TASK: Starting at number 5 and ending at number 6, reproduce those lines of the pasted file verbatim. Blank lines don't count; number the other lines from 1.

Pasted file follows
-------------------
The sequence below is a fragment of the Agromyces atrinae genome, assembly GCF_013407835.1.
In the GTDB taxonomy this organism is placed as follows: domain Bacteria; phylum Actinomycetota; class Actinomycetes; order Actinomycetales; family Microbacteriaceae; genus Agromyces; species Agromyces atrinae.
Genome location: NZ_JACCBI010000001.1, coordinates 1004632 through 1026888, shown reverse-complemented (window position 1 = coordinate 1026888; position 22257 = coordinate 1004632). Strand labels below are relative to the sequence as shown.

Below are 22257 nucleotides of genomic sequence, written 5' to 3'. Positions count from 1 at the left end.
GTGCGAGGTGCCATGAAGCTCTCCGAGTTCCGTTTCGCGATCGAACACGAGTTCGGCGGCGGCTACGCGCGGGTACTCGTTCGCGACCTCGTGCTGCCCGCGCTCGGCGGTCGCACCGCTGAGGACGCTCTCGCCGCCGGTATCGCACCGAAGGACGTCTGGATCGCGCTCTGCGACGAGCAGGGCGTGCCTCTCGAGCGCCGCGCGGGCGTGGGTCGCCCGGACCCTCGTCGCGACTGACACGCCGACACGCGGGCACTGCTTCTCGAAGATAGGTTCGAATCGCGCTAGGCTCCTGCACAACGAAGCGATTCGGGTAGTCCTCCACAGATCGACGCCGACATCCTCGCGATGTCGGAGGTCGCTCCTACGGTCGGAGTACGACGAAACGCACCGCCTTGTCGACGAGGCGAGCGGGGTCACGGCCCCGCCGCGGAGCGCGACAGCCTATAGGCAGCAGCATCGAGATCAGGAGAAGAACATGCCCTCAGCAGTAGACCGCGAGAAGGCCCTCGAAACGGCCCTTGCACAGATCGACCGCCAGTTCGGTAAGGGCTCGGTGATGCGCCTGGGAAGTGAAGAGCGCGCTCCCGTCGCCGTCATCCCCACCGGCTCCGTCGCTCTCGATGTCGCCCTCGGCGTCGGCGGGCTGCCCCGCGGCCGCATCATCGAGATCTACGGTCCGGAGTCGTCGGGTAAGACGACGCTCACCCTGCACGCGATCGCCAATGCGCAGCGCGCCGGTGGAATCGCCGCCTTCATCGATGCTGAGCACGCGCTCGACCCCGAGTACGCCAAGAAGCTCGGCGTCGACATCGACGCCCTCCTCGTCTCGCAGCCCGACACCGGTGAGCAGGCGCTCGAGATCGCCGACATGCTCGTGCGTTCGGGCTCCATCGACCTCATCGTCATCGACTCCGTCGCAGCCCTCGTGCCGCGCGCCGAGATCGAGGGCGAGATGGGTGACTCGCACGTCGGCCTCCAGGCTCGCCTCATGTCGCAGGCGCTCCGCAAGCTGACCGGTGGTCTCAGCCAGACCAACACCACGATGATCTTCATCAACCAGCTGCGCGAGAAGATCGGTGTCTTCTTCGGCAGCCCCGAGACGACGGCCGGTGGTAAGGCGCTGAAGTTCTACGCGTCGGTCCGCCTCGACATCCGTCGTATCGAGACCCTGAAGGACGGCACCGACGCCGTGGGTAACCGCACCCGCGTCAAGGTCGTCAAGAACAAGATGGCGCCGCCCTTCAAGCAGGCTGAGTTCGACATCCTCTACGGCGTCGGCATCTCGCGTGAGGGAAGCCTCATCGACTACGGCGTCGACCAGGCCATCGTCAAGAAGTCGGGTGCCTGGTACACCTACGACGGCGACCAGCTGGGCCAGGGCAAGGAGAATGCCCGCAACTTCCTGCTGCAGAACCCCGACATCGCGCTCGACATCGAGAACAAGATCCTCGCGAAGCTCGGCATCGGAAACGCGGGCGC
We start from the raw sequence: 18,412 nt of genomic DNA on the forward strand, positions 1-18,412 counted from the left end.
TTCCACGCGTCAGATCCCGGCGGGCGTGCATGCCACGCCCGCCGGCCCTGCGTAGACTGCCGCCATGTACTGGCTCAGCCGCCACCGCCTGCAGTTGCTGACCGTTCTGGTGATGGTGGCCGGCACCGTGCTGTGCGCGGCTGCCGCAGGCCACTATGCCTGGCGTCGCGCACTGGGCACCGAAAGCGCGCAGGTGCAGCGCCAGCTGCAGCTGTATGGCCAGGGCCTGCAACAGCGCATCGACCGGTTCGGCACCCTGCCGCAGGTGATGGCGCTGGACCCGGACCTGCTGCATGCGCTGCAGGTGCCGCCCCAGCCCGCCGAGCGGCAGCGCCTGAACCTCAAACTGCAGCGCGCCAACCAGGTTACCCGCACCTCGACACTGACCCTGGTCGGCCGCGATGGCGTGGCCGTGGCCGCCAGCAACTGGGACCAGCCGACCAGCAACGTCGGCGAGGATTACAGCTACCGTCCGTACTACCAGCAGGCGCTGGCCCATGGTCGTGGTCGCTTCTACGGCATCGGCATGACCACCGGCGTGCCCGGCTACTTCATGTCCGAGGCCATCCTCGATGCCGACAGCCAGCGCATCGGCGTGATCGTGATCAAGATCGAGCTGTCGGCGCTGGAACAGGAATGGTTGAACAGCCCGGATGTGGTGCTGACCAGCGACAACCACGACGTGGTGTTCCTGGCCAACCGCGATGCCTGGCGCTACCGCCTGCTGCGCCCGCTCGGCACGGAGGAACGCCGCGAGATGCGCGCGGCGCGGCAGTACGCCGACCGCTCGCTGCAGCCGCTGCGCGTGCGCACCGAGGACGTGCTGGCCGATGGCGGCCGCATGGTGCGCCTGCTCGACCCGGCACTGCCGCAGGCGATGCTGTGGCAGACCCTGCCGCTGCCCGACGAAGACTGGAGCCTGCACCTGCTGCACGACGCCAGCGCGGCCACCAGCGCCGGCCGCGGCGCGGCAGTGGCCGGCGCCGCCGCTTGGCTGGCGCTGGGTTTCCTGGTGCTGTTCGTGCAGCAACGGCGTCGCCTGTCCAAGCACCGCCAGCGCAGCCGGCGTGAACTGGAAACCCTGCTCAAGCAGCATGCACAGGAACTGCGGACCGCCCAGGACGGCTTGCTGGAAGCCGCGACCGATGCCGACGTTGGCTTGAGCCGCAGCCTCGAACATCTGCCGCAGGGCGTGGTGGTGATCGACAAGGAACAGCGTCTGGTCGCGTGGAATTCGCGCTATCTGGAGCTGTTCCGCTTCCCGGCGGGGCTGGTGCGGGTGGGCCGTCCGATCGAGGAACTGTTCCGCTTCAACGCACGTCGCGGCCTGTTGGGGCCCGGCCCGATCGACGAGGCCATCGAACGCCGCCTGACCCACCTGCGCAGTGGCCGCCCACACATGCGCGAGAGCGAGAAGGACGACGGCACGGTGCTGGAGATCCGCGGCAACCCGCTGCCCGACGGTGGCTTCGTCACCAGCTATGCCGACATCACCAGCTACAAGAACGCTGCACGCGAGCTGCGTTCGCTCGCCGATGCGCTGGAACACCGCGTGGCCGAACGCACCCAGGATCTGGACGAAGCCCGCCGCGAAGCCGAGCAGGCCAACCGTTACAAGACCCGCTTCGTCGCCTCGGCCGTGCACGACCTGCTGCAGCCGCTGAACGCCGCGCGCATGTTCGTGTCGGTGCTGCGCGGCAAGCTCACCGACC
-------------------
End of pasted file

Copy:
GTGCGAGGTGCCATGAAGCTCTCCGAGTTCCGTTTCGCGATCGAACACGAGTTCGGCGGCGGCTACGCGCGGGTACTCGTTCGCGACCTCGTGCTGCCCGCGCTCGGCGGTCGCACCGCTGAGGACGCTCTCGCCGCCGGTATCGCACCGAAGGACGTCTGGATCGCGCTCTGCGACGAGCAGGGCGTGCCTCTCGAGCGCCGCGCGGGCGTGGGTCGCCCGGACCCTCGTCGCGACTGACACGCCGACACGCGGGCACTGCTTCTCGAAGATAGGTTCGAATCGCGCTAGGCTCCTGCACAACGAAGCGATTCGGGTAGTCCTCCACAGATCGACGCCGACATCCTCGCGATGTCGGAGGTCGCTCCTACGGTCGGAGTACGACGAAACGCACCGCCTTGTCGACGAGGCGAGCGGGGTCACGGCCCCGCCGCGGAGCGCGACAGCCTATAGGCAGCAGCATCGAGATCAGGAGAAGAACATGCCCTCAGCAGTAGACCGCGAGAAGGCCCTCGAAACGGCCCTTGCACAGATCGACCGCCAGTTCGGTAAGGGCTCGGTGATGCGCCTGGGAAGTGAAGAGCGCGCTCCCGTCGCCGTCATCCCCACCGGCTCCGTCGCTCTCGATGTCGCCCTCGGCGTCGGCGGGCTGCCCCGCGGCCGCATCATCGAGATCTACGGTCCGGAGTCGTCGGGTAAGACGACGCTCACCCTGCACGCGATCGCCAATGCGCAGCGCGCCGGTGGAATCGCCGCCTTCATCGATGCTGAGCACGCGCTCGACCCCGAGTACGCCAAGAAGCTCGGCGTCGACATCGACGCCCTCCTCGTCTCGCAGCCCGACACCGGTGAGCAGGCGCTCGAGATCGCCGACATGCTCGTGCGTTCGGGCTCCATCGACCTCATCGTCATCGACTCCGTCGCAGCCCTCGTGCCGCGCGCCGAGATCGAGGGCGAGATGGGTGACTCGCACGTCGGCCTCCAGGCTCGCCTCATGTCGCAGGCGCTCCGCAAGCTGACCGGTGGTCTCAGCCAGACCAACACCACGATGATCTTCATCAACCAGCTGCGCGAGAAGATCGGTGTCTTCTTCGGCAGCCCCGAGACGACGGCCGGTGGTAAGGCGCTGAAGTTCTACGCGTCGGTCCGCCTCGACATCCGTCGTATCGAGACCCTGAAGGACGGCACCGACGCCGTGGGTAACCGCACCCGCGTCAAGGTCGTCAAGAACAAGATGGCGCCGCCCTTCAAGCAGGCTGAGTTCGACATCCTCTACGGCGTCGGCATCTCGCGTGAGGGAAGCCTCATCGACTACGGCGTCGACCAGGCCATCGTCAAGAAGTCGGGTGCCTGGTACACCTACGACGGCGACCAGCTGGGCCAGGGCAAGGAGAATGCCCGCAACTTCCTGCTGCAGAACCCCGACATCGCGCTCGACATCGAGAACAAGATCCTCGCGAAGCTCGGCATCGGAAACGCGGGCGC
We start from the raw sequence: 18,412 nt of genomic DNA on the forward strand, positions 1-18,412 counted from the left end.